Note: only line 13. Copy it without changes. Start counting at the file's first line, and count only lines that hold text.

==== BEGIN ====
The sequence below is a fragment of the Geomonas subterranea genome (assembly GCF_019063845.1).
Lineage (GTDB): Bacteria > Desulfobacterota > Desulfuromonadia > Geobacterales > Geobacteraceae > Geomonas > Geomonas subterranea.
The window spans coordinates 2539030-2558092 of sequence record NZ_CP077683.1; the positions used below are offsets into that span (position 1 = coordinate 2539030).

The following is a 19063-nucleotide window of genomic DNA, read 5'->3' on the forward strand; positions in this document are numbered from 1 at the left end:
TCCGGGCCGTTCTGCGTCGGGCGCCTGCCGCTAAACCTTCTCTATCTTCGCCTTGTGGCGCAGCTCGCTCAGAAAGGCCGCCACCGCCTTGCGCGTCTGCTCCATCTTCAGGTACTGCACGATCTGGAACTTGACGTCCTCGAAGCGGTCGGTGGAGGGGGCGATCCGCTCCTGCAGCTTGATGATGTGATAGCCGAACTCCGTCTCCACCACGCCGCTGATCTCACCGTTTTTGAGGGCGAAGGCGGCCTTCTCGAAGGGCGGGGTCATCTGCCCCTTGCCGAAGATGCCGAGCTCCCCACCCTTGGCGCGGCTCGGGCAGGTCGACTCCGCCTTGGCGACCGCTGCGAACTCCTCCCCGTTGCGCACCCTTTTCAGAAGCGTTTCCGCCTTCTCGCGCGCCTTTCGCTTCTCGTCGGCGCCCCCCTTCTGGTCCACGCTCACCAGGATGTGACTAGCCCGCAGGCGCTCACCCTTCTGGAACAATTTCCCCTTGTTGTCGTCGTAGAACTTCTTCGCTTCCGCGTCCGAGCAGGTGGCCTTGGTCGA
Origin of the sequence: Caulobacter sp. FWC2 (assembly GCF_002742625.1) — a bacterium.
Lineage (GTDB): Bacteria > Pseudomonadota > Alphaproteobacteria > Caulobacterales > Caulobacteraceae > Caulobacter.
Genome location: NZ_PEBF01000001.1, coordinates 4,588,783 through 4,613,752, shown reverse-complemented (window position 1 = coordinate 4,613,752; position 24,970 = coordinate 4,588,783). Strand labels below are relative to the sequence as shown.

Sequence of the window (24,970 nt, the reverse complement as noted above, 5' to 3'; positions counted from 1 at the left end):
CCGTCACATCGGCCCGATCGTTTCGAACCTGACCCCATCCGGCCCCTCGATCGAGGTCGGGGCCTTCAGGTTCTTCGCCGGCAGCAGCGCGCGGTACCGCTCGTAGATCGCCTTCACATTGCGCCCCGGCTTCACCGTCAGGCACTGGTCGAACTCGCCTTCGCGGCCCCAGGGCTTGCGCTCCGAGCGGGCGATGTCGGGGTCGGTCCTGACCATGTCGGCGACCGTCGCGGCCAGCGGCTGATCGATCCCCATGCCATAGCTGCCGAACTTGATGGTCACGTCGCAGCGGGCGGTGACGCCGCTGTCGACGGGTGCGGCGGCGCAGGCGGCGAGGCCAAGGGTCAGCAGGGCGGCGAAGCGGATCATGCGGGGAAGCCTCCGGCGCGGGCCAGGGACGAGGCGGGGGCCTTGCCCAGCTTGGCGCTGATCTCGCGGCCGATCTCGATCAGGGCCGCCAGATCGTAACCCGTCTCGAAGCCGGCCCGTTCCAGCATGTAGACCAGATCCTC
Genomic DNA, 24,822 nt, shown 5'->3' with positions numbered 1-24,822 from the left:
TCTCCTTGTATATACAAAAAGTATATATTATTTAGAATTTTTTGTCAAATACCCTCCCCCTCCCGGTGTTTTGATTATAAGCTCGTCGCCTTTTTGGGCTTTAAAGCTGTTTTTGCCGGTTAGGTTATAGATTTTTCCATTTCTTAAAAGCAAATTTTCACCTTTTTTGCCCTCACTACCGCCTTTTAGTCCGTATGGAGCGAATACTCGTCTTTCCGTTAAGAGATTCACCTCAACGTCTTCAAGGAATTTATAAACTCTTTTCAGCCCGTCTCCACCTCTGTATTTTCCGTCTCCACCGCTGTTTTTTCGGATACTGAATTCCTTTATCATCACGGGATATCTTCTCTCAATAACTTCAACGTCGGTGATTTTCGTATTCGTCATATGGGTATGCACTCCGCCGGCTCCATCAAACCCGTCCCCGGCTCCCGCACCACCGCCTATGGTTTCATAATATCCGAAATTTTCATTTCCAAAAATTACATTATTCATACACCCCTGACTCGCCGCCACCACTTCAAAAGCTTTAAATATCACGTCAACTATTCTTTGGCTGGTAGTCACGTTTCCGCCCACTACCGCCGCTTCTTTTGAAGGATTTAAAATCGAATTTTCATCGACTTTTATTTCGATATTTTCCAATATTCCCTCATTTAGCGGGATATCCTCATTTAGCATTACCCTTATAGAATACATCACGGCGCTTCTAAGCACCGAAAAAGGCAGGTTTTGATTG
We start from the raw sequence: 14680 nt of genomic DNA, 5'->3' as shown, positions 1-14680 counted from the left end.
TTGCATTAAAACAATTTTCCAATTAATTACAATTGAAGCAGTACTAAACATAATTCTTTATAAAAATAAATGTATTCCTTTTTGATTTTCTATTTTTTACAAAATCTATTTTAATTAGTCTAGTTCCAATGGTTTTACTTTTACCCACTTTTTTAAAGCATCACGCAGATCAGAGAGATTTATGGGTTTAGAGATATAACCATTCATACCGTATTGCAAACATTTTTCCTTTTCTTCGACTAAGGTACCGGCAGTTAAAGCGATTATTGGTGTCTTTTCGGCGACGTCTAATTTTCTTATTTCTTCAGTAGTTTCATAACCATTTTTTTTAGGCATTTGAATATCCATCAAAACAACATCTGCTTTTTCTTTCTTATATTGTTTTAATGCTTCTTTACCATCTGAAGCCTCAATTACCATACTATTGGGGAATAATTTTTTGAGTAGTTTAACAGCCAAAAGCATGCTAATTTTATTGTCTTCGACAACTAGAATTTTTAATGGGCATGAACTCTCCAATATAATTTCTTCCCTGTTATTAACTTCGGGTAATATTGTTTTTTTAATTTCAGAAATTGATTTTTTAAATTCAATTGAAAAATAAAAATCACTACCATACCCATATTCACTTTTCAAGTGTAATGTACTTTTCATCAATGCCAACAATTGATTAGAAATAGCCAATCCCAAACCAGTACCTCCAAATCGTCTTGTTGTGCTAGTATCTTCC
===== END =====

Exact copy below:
We start from the raw sequence: 14680 nt of genomic DNA, 5'->3' as shown, positions 1-14680 counted from the left end.